Save Output


Saving information generated during a job is easy.

On a FloydHub deep learning server your code has access to a directory called /output. The /output directory is a special directory that is used to store information you want to save for future use after a job finishes. Anything saved in the /output directory at the time a job finishes will be preserved and can be accessed and reused later.

The most common thing users save is model checkpoints, but anything that ends up in the /output directory at the end of a job will be saved (use your imagination!).

Let's work through a couple of examples to see how to save data during a job.

Example 1

This job prints the string "Hello, world!", and saves it to a file called hello.txt. Because hello.txt is located in the /output directory, it will be saved and available after the job finishes:

$ floyd init my_awesome_hello_world_project
$ floyd run "echo 'Hello, world!' > /output/hello.txt"
Syncing code ...


If you are not familiar with what echo 'Hello, world!' > /output/hello.txt does, here's a quick explanation:

  • The echo 'Hello, world!' part outputs the string Hello, world!.
  • The > part of the command redirects the printed output of echo 'Hello, world!' (which is, of course, Hello world!) to the file specified after the >.
  • The /output/hello.txt part of the command specifies where the Hello,world! should be written to: /output/hello.txt. Because hello.txt is in the /output directory, it will be preserved for future reference and use.

Example 2

In this example, we'll use Python to save some data to a file in the /output directory. Put this code in a file named save_example.py:

with open('/output/myfile.txt', 'a') as f:
    f.write('Please save me!\n')

If you run this code locally on your computer, you'll probably get something like this:

Traceback (most recent call last):
  File "save_example.py", line 1, in <module>
    with open('/output/myfile.txt', 'a') as f:
IOError: [Errno 2] No such file or directory: '/output/myfile.txt'

That's because there is no /output directory on your computer. In contrast, every job on FloydHub runs on a server that has a /output directory, so the command won't fail on FloydHub. Let's run it with the following commands:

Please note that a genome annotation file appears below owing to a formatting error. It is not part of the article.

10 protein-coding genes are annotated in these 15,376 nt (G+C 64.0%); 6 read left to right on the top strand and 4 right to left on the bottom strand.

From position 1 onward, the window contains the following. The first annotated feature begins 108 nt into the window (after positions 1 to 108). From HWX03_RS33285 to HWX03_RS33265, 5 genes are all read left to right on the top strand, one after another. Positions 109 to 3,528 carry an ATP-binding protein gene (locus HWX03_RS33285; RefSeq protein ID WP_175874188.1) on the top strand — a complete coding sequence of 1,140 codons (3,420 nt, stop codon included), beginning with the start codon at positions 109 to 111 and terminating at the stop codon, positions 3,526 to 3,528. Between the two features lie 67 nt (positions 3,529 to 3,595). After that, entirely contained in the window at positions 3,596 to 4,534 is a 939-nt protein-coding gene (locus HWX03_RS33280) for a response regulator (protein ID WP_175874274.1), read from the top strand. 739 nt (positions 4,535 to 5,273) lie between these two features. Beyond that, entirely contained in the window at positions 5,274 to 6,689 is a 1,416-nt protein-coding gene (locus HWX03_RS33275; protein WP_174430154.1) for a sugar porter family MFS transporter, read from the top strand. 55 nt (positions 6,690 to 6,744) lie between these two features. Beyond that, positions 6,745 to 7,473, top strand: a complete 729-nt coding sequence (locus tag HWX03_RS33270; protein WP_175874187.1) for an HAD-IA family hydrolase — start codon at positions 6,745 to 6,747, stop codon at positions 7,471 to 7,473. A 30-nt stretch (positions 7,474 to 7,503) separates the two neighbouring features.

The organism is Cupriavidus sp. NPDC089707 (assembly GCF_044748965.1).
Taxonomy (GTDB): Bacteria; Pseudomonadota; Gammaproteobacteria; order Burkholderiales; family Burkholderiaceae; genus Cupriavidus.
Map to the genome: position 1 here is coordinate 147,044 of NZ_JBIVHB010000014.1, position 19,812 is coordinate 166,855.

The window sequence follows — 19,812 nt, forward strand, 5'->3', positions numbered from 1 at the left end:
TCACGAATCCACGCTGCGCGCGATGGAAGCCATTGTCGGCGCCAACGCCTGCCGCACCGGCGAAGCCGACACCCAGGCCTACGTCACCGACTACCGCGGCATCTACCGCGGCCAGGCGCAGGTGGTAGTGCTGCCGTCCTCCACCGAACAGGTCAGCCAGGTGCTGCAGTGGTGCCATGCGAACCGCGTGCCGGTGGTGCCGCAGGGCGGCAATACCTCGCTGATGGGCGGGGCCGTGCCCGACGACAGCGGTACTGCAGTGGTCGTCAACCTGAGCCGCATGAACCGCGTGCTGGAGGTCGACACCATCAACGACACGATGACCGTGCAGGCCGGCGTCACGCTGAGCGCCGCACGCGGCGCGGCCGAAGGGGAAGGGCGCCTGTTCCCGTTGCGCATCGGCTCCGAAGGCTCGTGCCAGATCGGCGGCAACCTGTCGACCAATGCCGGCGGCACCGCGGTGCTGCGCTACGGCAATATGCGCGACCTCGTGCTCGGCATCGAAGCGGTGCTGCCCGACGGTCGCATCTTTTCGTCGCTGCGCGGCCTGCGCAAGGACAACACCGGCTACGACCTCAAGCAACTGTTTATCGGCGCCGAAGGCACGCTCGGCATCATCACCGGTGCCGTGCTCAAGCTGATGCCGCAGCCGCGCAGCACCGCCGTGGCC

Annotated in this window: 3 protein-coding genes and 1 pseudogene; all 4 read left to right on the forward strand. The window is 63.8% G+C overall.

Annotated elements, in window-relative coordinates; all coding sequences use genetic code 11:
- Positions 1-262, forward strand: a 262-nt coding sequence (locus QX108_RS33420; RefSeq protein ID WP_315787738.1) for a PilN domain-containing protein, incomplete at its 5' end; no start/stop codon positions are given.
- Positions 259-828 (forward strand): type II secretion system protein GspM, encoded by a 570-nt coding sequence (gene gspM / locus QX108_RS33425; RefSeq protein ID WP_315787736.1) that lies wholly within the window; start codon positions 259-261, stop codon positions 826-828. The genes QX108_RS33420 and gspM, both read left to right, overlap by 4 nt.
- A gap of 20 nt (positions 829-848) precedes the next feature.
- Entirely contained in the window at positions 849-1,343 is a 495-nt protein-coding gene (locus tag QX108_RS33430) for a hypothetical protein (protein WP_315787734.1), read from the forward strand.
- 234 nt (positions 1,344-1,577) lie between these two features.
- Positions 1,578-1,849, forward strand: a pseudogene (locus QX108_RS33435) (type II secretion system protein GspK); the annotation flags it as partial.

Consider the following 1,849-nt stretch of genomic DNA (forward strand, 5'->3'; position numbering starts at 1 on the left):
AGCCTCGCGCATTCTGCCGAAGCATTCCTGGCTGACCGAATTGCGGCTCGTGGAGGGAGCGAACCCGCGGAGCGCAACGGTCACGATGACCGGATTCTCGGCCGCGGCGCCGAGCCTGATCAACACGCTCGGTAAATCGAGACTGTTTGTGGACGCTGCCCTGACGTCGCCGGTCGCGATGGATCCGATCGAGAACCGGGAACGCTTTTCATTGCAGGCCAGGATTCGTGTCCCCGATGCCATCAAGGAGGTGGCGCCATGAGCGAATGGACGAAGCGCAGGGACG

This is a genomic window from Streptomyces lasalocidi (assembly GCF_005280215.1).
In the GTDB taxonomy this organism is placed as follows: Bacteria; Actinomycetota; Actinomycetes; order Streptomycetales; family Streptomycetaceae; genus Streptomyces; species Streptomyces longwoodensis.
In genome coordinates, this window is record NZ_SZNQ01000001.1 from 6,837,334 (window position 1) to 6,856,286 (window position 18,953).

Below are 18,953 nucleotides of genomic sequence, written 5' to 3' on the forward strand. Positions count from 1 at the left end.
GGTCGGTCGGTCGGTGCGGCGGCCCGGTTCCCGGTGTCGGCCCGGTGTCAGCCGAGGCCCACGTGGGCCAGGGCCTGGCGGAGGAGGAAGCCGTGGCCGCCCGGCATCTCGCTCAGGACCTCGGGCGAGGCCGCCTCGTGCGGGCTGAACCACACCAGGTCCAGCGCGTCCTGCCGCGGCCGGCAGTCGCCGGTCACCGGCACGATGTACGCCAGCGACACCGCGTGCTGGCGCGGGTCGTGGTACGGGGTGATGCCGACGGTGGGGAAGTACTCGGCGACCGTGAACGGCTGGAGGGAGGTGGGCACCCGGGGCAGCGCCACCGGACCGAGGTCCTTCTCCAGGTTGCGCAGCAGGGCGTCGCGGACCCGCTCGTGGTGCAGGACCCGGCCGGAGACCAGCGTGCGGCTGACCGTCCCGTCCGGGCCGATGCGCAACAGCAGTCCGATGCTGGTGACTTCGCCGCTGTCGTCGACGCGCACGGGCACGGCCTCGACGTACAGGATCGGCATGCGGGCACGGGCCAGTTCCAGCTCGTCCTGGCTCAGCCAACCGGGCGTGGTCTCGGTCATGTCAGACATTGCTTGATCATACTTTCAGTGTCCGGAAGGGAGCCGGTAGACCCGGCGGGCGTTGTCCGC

$ floyd init save_example_2
$ floyd run "python save_example.py"
Creating project run. Total upload size: 267.0B
Syncing code ...
Success! We can now view the output, download it, or even use it again in future jobs.

Now that we've completed a couple trivial examples, let's do something more useful and realistic.

Example 3

Here is a sample Tensorflow example that saves a model checkpoint. Because we write (save) the data to the /output directory, we'll be able to use it later. A future job can use this model checkpoint as a starting point. Consider this partial code, and note the call to saver.save(sess,'/output/model.ckpt'):

import tensorflow as tf


saver = tf.train.Saver()
with tf.Session() as sess:
    save_path = saver.save(sess, '/output/model.ckpt')
    print("Model saved in file: %s" % save_path)

Because model is stored under the special /output directory, it will be saved even after your job ends, and can be used again in future jobs.

Viewing Saved Output Data

You can view the saved output of a job using the floyd output command:

$ floyd output mckay/projects/quick-start/1
Opening output directory in your browser...

Alternatively, you can browse or download the saved output by visiting the Output tab of the job on your dashboard as shown in the image below:

Job Output View

Using output as a data source

You can use the output of one job as the input to your next job. To see how to mount output data, please see this guide

Help make this document better

This guide, as well as the rest of our docs, are open-source and available on GitHub. We welcome your contributions.